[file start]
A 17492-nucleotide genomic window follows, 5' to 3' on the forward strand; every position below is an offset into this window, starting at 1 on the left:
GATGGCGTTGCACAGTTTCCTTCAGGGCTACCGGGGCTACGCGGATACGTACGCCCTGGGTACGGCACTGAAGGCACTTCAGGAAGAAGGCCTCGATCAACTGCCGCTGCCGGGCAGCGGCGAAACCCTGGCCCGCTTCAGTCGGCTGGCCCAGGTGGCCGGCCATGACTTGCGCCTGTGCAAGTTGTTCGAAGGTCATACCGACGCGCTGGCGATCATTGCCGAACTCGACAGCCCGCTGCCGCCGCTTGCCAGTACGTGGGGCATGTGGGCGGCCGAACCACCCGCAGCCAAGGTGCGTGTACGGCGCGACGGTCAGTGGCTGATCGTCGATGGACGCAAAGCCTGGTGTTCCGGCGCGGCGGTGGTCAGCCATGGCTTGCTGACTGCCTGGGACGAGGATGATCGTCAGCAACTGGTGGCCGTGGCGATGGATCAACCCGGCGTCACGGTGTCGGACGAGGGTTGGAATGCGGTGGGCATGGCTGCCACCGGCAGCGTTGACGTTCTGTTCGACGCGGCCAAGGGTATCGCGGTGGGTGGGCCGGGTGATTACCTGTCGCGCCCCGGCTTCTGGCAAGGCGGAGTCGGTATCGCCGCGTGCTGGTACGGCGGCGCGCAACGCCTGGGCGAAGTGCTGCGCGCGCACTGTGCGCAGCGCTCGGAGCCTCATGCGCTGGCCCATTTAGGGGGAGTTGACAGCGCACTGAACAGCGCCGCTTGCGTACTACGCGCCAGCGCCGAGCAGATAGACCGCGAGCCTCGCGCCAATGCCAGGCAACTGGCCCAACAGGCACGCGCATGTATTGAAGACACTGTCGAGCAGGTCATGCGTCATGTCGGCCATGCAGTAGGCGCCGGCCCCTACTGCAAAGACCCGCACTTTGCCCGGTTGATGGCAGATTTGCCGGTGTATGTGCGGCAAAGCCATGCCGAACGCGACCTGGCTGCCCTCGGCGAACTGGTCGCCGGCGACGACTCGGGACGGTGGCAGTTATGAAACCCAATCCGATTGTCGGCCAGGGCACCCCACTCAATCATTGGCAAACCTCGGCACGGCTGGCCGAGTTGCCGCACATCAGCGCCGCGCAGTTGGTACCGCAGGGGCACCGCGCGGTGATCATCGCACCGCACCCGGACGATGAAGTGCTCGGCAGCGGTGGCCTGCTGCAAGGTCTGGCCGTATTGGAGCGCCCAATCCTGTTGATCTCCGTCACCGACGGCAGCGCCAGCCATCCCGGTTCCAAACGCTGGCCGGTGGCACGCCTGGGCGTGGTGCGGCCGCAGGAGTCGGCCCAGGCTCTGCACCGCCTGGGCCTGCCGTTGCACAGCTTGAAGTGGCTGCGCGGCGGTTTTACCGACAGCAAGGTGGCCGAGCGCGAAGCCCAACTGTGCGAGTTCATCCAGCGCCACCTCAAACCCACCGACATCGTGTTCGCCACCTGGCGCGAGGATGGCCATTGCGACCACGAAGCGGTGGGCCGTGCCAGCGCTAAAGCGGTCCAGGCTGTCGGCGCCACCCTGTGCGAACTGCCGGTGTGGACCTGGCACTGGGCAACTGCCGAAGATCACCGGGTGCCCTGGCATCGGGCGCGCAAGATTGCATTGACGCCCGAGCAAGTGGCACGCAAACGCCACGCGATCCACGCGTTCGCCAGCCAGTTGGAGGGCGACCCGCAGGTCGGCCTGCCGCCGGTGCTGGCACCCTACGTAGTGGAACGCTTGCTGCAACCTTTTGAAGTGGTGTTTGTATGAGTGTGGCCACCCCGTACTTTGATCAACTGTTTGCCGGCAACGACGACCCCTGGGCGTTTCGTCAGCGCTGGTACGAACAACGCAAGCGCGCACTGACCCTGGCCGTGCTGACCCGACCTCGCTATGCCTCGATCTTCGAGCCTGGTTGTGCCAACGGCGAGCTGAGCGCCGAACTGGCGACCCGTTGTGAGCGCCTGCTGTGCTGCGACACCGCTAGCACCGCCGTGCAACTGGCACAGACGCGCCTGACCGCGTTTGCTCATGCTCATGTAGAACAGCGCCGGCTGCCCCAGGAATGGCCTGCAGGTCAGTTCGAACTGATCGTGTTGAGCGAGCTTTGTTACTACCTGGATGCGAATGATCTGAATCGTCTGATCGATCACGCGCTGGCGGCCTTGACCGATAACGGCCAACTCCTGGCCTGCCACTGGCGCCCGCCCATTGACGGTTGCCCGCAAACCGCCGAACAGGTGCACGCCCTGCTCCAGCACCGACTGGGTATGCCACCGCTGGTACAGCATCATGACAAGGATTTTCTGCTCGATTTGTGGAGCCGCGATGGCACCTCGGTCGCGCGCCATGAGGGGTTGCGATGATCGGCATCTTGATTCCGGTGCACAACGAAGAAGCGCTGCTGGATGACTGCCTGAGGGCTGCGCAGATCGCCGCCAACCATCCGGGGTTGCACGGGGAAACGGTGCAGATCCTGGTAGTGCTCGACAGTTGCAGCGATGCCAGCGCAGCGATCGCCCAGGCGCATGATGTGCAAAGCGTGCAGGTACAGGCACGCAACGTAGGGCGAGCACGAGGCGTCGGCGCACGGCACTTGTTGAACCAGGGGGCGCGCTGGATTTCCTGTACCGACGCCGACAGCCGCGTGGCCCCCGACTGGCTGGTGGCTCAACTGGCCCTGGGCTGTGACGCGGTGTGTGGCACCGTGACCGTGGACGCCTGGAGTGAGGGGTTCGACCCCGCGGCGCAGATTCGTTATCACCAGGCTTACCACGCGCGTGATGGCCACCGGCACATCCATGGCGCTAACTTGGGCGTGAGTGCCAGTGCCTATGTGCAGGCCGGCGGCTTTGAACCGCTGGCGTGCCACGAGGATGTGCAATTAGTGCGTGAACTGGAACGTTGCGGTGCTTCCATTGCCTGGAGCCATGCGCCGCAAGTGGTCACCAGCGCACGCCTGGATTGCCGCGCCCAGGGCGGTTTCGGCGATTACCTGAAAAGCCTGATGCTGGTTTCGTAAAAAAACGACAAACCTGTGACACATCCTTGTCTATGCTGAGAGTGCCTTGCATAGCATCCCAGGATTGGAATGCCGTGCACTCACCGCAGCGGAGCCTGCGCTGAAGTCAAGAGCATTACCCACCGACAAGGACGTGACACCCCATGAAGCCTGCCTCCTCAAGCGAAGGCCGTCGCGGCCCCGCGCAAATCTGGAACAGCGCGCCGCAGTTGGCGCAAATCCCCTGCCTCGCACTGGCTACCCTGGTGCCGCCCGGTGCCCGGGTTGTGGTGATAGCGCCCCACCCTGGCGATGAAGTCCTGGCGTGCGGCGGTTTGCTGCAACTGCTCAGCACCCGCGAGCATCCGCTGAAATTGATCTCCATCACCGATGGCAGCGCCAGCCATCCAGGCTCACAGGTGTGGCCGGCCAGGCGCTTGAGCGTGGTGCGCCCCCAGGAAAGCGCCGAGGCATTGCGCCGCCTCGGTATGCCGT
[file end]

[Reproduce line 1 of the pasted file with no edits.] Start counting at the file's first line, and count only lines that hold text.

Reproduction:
A 17492-nucleotide genomic window follows, 5' to 3' on the forward strand; every position below is an offset into this window, starting at 1 on the left: